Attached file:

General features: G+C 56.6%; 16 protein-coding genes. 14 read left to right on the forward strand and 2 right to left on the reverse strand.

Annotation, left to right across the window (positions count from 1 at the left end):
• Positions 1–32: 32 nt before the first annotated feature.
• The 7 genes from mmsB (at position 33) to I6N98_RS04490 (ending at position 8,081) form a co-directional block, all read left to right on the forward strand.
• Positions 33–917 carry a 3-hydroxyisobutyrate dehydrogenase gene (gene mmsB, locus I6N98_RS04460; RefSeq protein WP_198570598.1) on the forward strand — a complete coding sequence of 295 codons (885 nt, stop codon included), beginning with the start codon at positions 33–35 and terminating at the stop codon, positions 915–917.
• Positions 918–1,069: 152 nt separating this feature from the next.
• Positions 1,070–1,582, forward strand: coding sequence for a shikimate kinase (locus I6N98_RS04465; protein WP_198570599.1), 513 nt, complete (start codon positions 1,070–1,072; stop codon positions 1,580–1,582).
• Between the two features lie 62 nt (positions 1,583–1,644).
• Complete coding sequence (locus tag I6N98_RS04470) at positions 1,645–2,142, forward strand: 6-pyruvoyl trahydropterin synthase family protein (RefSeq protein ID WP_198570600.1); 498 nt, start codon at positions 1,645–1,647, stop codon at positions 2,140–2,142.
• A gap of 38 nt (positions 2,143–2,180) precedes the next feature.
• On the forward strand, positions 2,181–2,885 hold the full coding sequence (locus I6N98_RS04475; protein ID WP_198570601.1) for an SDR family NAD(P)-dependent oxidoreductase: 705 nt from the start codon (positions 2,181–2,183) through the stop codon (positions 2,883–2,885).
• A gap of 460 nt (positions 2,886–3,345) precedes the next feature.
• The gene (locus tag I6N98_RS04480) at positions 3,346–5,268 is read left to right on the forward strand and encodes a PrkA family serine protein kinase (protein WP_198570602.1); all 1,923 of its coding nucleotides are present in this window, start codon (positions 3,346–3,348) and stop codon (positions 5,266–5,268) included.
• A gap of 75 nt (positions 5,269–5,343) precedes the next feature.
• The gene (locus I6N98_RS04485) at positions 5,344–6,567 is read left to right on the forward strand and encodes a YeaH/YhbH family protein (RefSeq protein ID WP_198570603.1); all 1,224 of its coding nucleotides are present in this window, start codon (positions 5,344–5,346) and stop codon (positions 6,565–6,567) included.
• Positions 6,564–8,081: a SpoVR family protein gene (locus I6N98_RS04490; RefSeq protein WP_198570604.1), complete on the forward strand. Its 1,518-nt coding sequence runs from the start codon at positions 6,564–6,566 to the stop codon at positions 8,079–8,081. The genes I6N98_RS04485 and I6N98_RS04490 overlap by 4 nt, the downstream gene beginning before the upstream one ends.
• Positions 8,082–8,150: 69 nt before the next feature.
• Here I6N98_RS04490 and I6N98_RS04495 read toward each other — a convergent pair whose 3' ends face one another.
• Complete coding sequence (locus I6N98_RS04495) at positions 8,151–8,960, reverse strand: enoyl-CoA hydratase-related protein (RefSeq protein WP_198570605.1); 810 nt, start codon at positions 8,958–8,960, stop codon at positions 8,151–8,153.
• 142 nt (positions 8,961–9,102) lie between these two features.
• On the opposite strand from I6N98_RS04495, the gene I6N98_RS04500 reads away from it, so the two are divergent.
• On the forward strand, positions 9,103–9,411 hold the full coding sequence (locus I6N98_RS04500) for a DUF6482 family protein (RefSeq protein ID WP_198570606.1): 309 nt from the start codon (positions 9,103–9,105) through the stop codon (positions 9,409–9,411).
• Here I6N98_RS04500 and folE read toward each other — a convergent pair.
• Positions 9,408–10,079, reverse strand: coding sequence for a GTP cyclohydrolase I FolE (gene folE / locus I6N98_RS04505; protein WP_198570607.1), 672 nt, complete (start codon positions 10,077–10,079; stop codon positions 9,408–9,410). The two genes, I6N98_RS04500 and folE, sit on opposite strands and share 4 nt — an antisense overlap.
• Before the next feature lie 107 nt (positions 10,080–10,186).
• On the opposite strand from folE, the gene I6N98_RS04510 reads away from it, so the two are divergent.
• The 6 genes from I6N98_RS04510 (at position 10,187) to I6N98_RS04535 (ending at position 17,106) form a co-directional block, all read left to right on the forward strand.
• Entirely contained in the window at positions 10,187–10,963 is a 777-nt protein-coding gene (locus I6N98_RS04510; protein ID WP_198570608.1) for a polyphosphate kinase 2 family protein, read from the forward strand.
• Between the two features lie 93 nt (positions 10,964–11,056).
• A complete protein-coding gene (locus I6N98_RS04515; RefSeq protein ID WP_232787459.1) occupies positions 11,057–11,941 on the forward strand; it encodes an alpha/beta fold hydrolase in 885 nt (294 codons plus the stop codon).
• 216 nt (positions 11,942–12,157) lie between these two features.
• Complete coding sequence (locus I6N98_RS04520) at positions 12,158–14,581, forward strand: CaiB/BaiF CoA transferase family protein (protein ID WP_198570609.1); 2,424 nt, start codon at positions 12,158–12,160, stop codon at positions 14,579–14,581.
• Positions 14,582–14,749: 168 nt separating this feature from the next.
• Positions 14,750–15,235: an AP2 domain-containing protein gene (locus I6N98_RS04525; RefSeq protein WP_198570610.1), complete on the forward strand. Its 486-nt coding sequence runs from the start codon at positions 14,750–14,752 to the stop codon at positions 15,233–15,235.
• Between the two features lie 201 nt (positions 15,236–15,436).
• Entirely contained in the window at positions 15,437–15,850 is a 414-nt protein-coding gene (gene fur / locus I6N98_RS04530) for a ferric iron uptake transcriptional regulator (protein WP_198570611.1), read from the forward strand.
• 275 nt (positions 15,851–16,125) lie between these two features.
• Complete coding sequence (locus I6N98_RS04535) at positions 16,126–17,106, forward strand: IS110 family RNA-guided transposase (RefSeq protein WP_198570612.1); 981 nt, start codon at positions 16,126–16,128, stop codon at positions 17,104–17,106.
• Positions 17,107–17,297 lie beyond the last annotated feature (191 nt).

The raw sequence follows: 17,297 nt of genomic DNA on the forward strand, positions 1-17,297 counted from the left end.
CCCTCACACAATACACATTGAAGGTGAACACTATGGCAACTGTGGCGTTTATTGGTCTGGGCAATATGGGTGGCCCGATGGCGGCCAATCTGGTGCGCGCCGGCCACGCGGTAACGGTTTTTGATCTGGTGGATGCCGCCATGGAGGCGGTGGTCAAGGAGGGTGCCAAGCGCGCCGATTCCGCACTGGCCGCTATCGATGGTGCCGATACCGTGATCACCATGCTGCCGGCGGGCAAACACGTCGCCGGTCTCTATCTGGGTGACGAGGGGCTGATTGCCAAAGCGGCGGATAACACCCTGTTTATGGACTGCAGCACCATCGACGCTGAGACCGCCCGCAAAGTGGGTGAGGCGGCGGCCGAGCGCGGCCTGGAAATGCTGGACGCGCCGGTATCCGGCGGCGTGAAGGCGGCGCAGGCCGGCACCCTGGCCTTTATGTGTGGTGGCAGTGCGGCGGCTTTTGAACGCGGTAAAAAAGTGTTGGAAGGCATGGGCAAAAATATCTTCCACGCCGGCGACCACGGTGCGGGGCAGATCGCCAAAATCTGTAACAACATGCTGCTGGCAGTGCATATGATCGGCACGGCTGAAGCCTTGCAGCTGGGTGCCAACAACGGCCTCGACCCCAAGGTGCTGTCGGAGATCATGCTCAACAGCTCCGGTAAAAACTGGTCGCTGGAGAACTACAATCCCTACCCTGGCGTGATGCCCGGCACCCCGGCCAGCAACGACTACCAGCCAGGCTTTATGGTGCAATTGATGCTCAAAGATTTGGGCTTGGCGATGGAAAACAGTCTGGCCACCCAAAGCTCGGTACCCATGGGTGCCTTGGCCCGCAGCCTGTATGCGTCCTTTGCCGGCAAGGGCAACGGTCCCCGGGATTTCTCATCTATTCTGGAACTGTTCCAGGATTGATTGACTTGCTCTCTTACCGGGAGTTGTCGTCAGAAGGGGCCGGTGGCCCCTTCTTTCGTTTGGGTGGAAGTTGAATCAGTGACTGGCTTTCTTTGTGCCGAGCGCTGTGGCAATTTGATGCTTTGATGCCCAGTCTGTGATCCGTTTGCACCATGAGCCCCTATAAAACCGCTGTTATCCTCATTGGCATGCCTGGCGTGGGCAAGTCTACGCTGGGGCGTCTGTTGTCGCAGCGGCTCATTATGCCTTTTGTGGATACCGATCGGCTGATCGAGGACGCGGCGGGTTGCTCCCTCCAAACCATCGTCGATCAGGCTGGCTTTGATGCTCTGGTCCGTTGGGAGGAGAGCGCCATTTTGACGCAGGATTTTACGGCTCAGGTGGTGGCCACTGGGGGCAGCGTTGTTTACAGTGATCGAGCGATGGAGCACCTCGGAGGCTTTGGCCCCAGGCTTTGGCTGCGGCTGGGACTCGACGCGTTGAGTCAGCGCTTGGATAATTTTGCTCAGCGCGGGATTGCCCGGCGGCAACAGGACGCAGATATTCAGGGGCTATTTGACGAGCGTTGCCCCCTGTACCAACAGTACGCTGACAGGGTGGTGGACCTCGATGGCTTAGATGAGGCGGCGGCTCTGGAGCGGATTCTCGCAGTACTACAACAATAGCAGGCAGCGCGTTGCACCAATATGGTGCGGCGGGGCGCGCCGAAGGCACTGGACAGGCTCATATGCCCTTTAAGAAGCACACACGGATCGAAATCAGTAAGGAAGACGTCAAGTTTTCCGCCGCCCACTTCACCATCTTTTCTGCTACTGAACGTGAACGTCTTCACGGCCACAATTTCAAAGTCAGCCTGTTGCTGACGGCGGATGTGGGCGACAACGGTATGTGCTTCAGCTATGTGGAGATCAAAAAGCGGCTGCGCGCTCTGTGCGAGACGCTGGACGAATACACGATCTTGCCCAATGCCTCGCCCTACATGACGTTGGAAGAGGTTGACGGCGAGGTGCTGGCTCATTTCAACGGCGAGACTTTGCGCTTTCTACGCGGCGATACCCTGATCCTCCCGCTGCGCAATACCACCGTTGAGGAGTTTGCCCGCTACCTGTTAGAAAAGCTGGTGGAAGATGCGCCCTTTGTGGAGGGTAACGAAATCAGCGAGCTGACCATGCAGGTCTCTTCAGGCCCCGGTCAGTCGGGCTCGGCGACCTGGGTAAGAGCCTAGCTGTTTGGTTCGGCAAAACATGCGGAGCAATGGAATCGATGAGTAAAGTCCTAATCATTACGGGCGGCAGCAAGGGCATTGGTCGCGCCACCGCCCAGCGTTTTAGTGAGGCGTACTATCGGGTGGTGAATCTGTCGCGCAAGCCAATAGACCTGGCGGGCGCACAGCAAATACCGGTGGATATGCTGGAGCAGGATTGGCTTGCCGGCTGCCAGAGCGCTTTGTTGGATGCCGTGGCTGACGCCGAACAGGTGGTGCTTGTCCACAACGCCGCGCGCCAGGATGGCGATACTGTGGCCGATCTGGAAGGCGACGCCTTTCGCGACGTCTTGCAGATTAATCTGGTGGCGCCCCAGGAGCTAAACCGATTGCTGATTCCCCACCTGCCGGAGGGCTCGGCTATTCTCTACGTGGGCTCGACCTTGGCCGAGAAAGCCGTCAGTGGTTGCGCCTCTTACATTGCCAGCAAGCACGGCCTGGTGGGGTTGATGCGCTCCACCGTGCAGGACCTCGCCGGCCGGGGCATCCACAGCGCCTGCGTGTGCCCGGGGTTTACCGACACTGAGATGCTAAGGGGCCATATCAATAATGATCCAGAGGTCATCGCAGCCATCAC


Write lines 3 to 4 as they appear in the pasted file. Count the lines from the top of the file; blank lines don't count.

• Positions 1–32: 32 nt before the first annotated feature.
• The 7 genes from mmsB (at position 33) to I6N98_RS04490 (ending at position 8,081) form a co-directional block, all read left to right on the forward strand.